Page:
The Impact of Rain on the Zambian Tourism Industry and in particular the camps of #KafuntaSafaris
By Travel Africa Magazine
(Posted 03rd February 2022)
|Right now, the Luangwa River is in full flood, making large parts of the Luangwa Valley in Zambia inaccessible to tourists. This occurs in many parts of Africa, with wildlife lovers unable to visit some areas for several months. But what happens to the many safari camps that may be flooded or drenched during the rains, yet emerge pristine to welcome us when the new safari season returns? We have always appreciated the challenges of running a slick hospitality operation in the middle of the bush, but can you imagine what’s involved in shutting a business down and re-assembling it each year?|
|Behind the scenes|
Build. Enjoy. Dismantle. Repeat.
|Many camps in remote areas of some parks are not accessible during the rains, meaning they can’t operate year-round. So what happens to them during the off-season?|
Once the rains have receded, seasonal camps spring up, welcoming guests for six-to nine months before being carefully packed away again when the storms return. There are many such facilities in Zambia, including Three Rivers (pictured above) and Island Bush Camp (pictured below) in South Luangwa National Park, run by Kafunta Safaris. Both are open only between 25 May and 1 November each year.
A seasonal camp does not necessarily mean everything has to be completely taken down when it closes, though. At Three Rivers the main structure and tents remain in place, while Island Bush Camp (which is made of a lighter structure of wood) is razed to the ground each year (except for a few main poles, which are the backbone of the camp, pictured below)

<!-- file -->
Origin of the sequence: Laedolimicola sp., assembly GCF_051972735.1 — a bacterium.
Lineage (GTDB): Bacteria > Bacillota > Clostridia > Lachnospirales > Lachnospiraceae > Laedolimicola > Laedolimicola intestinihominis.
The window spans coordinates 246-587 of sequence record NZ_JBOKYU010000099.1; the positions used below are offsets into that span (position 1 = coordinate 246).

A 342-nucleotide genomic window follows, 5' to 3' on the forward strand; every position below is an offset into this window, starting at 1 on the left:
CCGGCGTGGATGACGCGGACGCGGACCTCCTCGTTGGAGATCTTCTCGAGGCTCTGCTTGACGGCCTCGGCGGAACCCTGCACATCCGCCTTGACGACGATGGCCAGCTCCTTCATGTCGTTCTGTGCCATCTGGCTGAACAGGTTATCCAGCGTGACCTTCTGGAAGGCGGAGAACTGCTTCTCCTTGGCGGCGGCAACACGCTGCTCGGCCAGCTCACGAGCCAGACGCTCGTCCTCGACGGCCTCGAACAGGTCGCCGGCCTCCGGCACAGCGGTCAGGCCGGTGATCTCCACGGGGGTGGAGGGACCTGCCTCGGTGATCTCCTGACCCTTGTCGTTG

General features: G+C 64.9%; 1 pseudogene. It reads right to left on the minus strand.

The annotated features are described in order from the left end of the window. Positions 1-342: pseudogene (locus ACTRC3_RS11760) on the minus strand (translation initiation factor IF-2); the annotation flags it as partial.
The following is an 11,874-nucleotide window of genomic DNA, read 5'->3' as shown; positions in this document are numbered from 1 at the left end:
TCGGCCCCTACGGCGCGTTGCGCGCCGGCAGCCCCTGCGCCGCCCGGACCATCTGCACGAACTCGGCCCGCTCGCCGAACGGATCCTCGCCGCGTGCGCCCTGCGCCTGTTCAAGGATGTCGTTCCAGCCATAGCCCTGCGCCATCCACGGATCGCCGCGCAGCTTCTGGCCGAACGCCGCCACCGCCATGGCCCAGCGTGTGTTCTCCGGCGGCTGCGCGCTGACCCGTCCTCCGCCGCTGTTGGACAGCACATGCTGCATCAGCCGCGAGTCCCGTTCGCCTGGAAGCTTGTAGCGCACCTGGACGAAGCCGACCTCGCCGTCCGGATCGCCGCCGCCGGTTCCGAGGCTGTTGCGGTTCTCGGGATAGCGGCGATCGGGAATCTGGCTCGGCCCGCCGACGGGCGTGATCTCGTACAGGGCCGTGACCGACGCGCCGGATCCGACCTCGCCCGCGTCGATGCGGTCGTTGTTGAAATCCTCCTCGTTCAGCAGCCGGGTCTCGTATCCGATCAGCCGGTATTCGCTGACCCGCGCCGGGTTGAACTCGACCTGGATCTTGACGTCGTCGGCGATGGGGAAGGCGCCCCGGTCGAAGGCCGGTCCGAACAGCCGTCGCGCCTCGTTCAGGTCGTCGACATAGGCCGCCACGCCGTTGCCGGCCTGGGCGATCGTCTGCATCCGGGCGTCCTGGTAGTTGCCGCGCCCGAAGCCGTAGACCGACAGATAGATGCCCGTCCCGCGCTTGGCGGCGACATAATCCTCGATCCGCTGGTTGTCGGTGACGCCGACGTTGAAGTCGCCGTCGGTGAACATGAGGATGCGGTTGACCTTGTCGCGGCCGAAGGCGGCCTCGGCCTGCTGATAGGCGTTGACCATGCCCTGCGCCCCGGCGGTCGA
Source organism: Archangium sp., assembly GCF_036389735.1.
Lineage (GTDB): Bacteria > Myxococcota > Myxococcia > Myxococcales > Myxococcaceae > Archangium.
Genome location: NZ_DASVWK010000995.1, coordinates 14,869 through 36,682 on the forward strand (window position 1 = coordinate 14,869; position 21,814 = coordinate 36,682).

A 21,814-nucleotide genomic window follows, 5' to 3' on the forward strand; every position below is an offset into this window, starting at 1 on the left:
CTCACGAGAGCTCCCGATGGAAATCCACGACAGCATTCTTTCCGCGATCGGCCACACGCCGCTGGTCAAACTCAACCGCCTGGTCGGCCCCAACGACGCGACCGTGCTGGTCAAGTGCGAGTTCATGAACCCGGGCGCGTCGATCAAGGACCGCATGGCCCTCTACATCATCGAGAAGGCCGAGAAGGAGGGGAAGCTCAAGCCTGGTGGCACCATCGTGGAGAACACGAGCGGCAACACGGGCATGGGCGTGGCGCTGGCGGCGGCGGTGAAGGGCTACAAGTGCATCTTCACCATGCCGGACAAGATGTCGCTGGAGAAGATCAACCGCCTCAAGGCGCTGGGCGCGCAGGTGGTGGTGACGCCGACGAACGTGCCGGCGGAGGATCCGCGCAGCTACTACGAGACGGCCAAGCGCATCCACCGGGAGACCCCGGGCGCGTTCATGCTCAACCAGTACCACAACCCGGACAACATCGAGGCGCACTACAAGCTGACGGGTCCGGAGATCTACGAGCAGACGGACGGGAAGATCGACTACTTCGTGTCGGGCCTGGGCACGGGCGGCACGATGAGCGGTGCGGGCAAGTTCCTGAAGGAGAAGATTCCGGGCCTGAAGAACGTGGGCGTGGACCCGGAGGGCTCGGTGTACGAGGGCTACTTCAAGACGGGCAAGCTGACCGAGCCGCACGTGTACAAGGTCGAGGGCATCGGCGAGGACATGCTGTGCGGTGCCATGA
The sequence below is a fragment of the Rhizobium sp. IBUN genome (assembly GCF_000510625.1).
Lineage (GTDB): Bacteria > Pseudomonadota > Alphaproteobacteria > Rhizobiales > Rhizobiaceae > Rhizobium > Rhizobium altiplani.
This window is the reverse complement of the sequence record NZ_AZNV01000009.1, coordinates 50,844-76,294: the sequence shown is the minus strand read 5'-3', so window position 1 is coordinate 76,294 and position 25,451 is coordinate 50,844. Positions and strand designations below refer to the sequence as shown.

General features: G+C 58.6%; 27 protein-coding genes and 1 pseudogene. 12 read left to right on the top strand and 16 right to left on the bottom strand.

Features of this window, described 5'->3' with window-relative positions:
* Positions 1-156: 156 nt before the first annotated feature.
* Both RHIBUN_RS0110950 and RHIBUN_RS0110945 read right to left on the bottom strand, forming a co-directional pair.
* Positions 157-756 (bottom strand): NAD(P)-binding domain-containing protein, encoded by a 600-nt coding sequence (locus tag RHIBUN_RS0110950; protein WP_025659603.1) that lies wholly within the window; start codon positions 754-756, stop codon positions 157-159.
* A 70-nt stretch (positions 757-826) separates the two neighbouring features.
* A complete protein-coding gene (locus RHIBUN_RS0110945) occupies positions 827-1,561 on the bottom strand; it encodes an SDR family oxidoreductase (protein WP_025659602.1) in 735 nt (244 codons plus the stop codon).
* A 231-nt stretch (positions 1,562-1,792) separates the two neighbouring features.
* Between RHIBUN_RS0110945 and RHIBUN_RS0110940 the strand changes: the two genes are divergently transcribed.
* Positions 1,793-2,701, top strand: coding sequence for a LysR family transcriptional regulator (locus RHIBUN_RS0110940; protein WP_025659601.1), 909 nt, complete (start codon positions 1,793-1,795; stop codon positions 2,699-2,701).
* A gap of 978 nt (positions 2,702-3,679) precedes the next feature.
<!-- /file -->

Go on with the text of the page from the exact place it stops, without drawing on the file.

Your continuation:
At season’s end, the furniture and dismantled structures are stored in a huge container at Three Rivers, while the soft furnishings, kitchen, bar and restaurant supplies and equipment are loaded onto trucks and transported to storage facilities at Kafunta River Lodge, which lies outside the park and is open between 1 April and 5 January each year (the main deck is pictured below and is a very tranquil setting).
During close season, a team of watchmen remain to safeguard the site, while the staff go on leave or work at River Lodge. Monthly trips are made out to the camps, which can be a bit of an adventure — the waterlogged roads nigh on impassable at times — to check on the state of the area and to take supplies for the guards.
|During the wet season, naturally, anything that remains in situ is open to the elements. So, the reconstruction period involves cleaning, repainting and repairs. At Island Bush Camp, the rebuild is more time-consuming — a gang of 35 people is required (compared to the 10 at Three Rivers) to erect the camp from scratch.|
Before any camp renovation can take place, however, the roads need to be drivable. To complete this monstrous task, Kafunta has its own grader. A team of two set out as early as possible in April to begin grading the 100km of access roads and game drive loops. The undergrowth that has enveloped the tracks also needs cutting back.
|Camp building begins in mid-April and takes around a month (Francis and Nashon are pictured below, working on a roof). While the teams are on site, the operations manager organises the equipment that needs to be returned to camp. The staff gather about a week before opening to start setting everything up, ready for the first guests of the new season.|
So, next time you settle yourself around the campfire in a far-flung corner of Africa, raise a glass to the team that keep the cycle of camp life turning each season – what an amazing effort!
By Phil Clisby
To learn more about Kafunta River Lodge, Island Bush Camp and Three Rivers Camp, visit Kafunta Safaris